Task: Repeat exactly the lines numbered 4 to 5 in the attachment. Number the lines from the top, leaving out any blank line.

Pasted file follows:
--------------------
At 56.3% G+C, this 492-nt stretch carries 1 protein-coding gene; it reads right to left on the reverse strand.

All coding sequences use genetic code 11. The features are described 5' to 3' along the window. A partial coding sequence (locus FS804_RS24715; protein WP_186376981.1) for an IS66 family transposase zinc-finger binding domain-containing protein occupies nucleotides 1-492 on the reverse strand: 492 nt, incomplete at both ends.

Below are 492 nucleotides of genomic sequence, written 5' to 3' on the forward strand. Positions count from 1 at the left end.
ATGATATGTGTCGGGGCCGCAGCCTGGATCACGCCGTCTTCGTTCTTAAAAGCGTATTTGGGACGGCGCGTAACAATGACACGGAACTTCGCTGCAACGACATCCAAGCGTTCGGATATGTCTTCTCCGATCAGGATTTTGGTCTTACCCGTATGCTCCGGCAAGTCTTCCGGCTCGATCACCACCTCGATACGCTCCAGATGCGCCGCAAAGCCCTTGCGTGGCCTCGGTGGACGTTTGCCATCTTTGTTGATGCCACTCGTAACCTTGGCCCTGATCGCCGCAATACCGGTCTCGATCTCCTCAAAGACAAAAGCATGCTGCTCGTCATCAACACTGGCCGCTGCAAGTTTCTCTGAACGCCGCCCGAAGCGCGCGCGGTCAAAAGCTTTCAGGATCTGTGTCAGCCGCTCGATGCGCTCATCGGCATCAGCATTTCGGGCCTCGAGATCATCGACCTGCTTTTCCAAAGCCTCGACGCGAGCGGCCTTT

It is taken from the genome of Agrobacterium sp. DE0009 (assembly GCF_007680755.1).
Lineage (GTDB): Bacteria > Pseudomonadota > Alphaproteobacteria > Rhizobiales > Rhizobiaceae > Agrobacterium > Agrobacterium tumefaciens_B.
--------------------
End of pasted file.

ATGATATGTGTCGGGGCCGCAGCCTGGATCACGCCGTCTTCGTTCTTAAAAGCGTATTTGGGACGGCGCGTAACAATGACACGGAACTTCGCTGCAACGACATCCAAGCGTTCGGATATGTCTTCTCCGATCAGGATTTTGGTCTTACCCGTATGCTCCGGCAAGTCTTCCGGCTCGATCACCACCTCGATACGCTCCAGATGCGCCGCAAAGCCCTTGCGTGGCCTCGGTGGACGTTTGCCATCTTTGTTGATGCCACTCGTAACCTTGGCCCTGATCGCCGCAATACCGGTCTCGATCTCCTCAAAGACAAAAGCATGCTGCTCGTCATCAACACTGGCCGCTGCAAGTTTCTCTGAACGCCGCCCGAAGCGCGCGCGGTCAAAAGCTTTCAGGATCTGTGTCAGCCGCTCGATGCGCTCATCGGCATCAGCATTTCGGGCCTCGAGATCATCGACCTGCTTTTCCAAAGCCTCGACGCGAGCGGCCTTT

It is taken from the genome of Agrobacterium sp. DE0009 (assembly GCF_007680755.1).